Another warning sign was the jump in prices paid; 55% of respondents reported higher prices, only 3% lower. Of course, inflation pressures will follow real activity with a lag, but what if the rest of the world does not recouple with the US...will we be importing inflation, especially given an increasingly monetary policy…still worth thinking about. See also Saturday’s WSJ article detailing the Chinese demand-sustained high copper prices, and the related renewed effort of the People’s Bank of China to boost lending activity (thank you Across the Curve).
The Committee expects inflation to moderate in coming quarters, but it will be necessary to continue to monitor inflation developments carefully.
Not unreasonable, as the typical business cycle would drive down inflation. I have the nagging feeling that this isn’t typical; the current downturn has an emerging market currency crisis coupled with global resource constraints feeling to it that I have trouble shaking. But a few solid readings on core inflation will shake me out of it, which is what the Fed anticipates, leaving them seemingly free to continue cutting rates.
I will note that this sentence has reappeared:
Today’s policy action, combined with those taken earlier, should help to promote moderate growth over time and to mitigate the risks to economic activity.
This sentence has been my nemesis since last summer – it suggests that the Fed thinks the current level of rates is appropriate to meet their long run goals. It has been turned into meaningless blather, and appears to be viewed by market participants as largely a throwaway sentence. I had thought that considering that the financial markets kept slipping away from them, policymakers would abandon this line, as they did with the statement from the emergency meeting on January 21. At the least the Fed retained the following modifier:
However, downside risks to growth remain.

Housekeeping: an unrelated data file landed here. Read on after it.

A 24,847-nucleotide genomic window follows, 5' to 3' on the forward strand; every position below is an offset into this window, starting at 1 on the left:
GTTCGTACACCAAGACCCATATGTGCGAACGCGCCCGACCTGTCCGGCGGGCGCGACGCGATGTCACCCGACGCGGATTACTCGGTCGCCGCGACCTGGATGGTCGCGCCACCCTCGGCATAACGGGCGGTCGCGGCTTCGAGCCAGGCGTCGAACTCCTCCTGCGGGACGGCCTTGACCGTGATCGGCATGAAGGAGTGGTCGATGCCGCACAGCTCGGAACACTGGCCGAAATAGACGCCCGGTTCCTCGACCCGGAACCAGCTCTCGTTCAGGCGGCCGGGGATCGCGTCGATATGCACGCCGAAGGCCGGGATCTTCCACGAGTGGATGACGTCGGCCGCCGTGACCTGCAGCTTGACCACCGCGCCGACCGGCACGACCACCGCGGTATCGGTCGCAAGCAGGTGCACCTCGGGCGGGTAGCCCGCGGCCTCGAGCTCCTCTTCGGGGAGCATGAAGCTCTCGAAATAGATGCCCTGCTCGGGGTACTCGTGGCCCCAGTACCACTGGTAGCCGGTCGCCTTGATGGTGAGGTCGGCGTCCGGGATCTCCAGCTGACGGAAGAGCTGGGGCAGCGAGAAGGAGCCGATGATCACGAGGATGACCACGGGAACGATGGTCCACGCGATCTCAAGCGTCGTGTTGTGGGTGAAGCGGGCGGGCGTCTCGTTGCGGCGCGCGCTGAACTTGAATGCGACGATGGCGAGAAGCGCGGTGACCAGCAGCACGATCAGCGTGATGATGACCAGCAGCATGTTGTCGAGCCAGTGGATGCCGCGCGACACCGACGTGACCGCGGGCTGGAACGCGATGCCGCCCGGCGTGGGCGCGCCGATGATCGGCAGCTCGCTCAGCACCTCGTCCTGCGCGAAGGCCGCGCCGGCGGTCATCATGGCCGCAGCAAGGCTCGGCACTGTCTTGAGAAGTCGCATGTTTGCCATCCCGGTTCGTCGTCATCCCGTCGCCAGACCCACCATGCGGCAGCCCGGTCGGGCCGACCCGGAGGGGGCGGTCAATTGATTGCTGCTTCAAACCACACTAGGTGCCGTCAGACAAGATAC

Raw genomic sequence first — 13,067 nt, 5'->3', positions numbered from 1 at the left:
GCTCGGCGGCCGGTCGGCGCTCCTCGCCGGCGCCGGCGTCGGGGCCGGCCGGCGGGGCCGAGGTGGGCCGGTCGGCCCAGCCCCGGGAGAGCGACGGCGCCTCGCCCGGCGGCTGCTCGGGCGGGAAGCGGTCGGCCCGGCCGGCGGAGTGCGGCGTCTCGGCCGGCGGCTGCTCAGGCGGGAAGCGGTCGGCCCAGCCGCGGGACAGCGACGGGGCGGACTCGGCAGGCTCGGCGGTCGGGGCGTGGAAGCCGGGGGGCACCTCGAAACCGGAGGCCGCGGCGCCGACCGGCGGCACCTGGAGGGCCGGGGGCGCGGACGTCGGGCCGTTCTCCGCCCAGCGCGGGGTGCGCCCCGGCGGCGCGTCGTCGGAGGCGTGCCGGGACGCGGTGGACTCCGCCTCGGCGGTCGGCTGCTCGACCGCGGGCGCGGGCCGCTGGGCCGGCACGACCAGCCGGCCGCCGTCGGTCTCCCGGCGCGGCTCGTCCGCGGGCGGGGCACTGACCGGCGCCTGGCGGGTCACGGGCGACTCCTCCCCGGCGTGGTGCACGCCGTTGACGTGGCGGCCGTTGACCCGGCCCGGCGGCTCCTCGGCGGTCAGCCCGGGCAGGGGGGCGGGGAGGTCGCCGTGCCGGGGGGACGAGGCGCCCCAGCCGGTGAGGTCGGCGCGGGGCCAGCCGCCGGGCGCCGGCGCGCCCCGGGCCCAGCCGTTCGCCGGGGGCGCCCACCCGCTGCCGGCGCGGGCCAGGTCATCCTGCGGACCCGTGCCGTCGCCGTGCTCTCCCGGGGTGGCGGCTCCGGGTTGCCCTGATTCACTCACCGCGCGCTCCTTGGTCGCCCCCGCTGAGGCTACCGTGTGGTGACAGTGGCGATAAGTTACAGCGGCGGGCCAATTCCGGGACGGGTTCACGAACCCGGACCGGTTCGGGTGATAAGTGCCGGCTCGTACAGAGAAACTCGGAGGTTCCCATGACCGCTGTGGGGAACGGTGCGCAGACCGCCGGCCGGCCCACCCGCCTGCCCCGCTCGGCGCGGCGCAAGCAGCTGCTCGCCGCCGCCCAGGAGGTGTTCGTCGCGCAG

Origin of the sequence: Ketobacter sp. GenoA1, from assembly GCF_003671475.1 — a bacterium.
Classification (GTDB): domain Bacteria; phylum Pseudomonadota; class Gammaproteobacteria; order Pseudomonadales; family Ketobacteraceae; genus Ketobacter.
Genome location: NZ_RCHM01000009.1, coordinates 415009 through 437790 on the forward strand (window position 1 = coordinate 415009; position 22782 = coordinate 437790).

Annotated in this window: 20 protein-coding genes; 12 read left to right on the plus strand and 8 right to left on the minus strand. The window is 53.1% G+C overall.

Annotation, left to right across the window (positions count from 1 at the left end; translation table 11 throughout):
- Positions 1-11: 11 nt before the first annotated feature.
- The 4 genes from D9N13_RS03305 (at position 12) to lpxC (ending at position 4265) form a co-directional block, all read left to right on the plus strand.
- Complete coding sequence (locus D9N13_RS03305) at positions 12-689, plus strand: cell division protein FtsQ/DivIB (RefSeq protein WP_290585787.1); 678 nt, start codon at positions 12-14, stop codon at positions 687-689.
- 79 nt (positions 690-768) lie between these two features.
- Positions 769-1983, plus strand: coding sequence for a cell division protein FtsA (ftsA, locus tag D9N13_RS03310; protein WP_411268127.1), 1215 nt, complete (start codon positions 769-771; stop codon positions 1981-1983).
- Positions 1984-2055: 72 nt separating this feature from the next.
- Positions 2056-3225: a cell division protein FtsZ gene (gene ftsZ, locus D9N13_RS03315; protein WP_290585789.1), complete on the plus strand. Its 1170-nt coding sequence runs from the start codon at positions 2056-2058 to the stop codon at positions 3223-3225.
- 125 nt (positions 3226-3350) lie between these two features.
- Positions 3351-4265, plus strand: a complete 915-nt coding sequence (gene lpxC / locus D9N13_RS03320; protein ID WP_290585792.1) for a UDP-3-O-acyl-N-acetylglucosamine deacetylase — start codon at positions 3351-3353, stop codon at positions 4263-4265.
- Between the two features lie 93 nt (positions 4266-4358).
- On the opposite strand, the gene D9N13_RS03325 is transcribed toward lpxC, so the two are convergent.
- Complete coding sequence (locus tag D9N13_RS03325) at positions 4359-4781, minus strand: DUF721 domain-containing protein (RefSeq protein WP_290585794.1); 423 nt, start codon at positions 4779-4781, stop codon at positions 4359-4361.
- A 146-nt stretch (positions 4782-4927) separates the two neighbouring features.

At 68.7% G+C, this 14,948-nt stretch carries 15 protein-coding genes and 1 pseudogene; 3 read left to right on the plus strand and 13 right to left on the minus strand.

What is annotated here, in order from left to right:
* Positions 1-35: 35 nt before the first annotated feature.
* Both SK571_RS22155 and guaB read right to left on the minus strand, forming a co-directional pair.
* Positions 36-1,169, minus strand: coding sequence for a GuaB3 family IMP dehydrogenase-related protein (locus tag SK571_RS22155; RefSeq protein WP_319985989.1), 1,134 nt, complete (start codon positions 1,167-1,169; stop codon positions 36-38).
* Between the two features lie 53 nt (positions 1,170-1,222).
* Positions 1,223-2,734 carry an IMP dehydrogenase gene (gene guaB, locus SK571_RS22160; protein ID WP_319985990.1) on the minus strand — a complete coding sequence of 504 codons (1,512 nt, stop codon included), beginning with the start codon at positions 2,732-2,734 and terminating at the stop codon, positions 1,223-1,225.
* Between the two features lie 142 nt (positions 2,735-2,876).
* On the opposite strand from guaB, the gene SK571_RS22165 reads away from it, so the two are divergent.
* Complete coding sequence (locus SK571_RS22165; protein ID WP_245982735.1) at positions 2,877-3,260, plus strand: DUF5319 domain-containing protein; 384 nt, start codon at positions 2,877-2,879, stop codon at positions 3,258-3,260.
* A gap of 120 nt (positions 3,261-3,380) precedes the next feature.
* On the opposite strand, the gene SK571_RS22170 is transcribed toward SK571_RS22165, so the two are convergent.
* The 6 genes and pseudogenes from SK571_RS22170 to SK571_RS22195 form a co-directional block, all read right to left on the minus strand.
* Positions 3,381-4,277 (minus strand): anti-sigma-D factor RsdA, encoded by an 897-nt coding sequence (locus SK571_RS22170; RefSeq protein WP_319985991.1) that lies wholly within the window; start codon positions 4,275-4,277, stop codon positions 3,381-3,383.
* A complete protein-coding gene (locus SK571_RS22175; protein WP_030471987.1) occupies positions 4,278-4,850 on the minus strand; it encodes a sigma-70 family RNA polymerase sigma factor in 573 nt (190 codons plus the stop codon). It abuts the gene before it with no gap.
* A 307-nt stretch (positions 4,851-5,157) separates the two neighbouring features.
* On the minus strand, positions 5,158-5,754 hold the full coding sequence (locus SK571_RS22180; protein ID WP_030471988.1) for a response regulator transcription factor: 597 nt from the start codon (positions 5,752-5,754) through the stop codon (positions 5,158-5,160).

Note they dropped the “appreciable” modifier from the previous week. I am not sure that that much changed in a week – other than 125bp of easing, of course.
In total, I believe the Fed intends this line to provide them policy flexibility, suggesting that more rate cuts are not guaranteed while at the same time not appearing as if they have already decided to stop. In any event, few believe they intend to stop, as market participants are looking for another 50bp in March (although note that, according to the Cleveland Fed, expectations are all over the map, with roughly equal weights on 25, 50 and 75bps.) Given the fragile state of financial markets, including the uncertain future of the monoline insurers, does anyone believe the Fed will not meet expectations?
Which leads me back to the start…assume the Fed does pull the trigger on another 50bp in March, pushing the Fed Funds rate to 2.5%. Further assume that any potential signs of life in the economy are inconclusive, and that the housing market looks worse, not better at that time. Can the Fed stop at that point? Seems difficult, especially considering the degree to which the Fed has fostered easing expectations.
In other words, while I have trouble seeing the end point in this cycle (given the Fed’s aggressive push), I tend to think the Fed would like, at a minimum, to slow the pace. It does not seem likely that Bernanke & Co. want to push rates back toward 1% range in the next six months. (On the other end of the spectrum, John Berry thinks the Fed may start reversing course by the end of the summer.) If the Fed really believes that the current stance of policy is appropriate in the medium term, they will feel a need to take more control over expectations. And that effort may start happening with this week’s steady stream of Fed speeches, leaving open the risk of some unexpectedly hawkish talk this week, things like where policy is relative to neutral, the benign medium term forecast, worrisome inflation, etc.
Bottom Line: 50bp looks like the appropriate baseline for March, with 75bp seeming very unlikely. It is up to the data and the Fed to pull me to 25bp. Few are thinking no cut, which could be the surprise worth watching for.